Courtesy of Mr. Bongo.
A detail from the cover of Tom Zé's Grande Liquidāçao.
A detail from the cover of Tom Zé's Grande Liquidāçao. Courtesy of Mr. Bongo.
I'm 33, and I've collected records since I was 12. The first music I fell in love with was hip-hop; among other things, it gave me a way to rebel against the music of my parents' generation — I felt it ran counter to the music of my upbringing. I remember the feeling of bubbling pride as I talked my father into a train ride from New Haven to Manhattan in search of Scarface's "Mr. Scarface Is Back" 12" in 1992. I thought I'd proved to the old man that I myself was a man, with my own taste in music. A suburbanite urbane enough to listen to a Houston-reared rapper's war stories and relate.
It's laughable now — besides, more than Scarface's rap itself, I was more into his choice of beats. I quickly became interested in the producers who made the tracks I loved by sampling records my parents had in their collection. Within a few years, there I was, rifling through my parents' collection one record at a time, searching for a new context in which to place the albums they'd collected in the '60s and '70s — while quietly appreciating their tastes.
Nearly 20 years later, I'm looking back at one of the most influential styles of my parents' generation, psychedelic rock, and finding a new context in which to place that music.
Others of my generation are doing the same. Fittingly, many of us glean insight from collectors who are roughly our parents' ages. But give me enough time with one of the members of the shadowy circle of collectors described by wannabes as "the psychedelic mafia," and I guarantee you that I'll find something wild, wooly and perhaps forgotten within their collection that furthers this recontextualiztion process. And, as deep as those few are, I guarantee I can offer up something from my own collection for their edification.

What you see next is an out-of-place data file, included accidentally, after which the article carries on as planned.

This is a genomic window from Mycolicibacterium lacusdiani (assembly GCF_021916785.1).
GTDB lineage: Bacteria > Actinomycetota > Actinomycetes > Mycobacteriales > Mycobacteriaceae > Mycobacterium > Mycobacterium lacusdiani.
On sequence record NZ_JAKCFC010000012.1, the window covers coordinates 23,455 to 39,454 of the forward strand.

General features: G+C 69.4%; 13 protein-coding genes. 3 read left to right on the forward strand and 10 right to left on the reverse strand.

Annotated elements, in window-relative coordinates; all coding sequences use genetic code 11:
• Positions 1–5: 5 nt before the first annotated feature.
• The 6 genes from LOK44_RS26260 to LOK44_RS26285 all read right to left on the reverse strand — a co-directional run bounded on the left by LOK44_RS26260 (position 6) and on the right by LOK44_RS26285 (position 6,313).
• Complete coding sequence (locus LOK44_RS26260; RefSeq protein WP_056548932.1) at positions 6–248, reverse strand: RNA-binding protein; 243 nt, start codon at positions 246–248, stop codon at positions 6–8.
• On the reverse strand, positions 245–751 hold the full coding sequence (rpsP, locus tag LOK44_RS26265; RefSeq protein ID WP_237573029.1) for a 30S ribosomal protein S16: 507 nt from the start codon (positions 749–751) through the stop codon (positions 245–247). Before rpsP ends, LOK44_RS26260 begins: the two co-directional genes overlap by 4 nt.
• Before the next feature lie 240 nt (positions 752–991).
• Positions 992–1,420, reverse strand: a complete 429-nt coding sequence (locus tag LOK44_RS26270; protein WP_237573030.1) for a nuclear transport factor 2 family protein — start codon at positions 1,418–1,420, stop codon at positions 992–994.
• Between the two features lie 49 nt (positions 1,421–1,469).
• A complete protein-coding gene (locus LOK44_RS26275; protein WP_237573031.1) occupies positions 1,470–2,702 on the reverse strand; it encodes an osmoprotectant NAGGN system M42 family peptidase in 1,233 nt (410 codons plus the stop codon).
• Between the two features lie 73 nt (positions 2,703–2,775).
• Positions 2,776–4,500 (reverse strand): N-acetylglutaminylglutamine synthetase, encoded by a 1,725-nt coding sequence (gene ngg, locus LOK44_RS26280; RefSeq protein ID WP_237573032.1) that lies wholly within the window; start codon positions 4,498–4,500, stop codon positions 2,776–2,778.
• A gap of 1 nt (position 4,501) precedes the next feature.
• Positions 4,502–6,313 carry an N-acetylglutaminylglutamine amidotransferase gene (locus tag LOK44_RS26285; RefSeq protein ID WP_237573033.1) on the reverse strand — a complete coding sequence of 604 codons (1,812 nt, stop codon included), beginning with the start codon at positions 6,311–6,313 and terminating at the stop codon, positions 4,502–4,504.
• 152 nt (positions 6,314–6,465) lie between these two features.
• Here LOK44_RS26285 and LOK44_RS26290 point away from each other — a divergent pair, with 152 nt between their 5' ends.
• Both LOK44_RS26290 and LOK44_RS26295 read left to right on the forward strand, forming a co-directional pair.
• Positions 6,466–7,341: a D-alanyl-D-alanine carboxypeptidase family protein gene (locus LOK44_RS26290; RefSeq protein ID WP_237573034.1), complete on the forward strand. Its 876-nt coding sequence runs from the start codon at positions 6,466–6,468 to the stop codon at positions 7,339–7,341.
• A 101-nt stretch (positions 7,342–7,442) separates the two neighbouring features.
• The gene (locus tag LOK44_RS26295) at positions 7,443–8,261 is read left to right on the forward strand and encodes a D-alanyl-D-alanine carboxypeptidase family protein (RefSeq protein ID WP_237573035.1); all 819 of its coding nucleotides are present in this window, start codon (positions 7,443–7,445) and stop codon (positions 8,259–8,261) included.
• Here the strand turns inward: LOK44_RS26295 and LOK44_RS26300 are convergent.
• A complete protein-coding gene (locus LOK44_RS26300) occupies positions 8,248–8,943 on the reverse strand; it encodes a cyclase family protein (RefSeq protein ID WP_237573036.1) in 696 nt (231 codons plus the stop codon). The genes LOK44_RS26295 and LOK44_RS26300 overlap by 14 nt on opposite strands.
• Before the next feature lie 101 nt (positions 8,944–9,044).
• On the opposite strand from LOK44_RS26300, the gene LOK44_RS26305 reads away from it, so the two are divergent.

My peers and I are not the first to have broken the borders of the psych-bastions of North America, the U.K., Germany, Japan and Brazil in search of the next overlooked psychedelic thing: Hans Pokora, the Dutch psychedelic collector behind the influential Record Collectors' Dreams books, was among the first to highlight the variety of uncommon '60s and '70s psychedelia originating in places as far-flung as Zambia. Pokora's championing of the great Zambian band WITCH's third album Lazy Bones!! led to a bootleg LP, which indirectly led to my contact with the band's last living member.
Four years later, after "Jagari" Chanda sent me his band's rarest 7" single ("Toloka"), I found that WITCH had reached its zenith with a mix of breakbeat drumming, funk bass lines, restrained fuzz guitars backed up by a lean wah-wah, and Zambian folk-influenced call-and-response. That this was "psychedelic rock" was a foregone conclusion to me. But, as I played the record to one of the psychedelic mafia godfathers, the Los Angeles collector Geoffrey Weiss, I wondered what his take would be. I found the veteran blown away by this novel — and definitely psychedelic — artifact.
This year saw a series of record companies further this loosely aligned, mutually agreed-upon mission to extend psychedelia's reaches. Tie-dyed shirts, Zapp comics and LSD aren't necessary. But an open-mindedness toward the unknown — a hallmark of the psychedelic era — certainly is.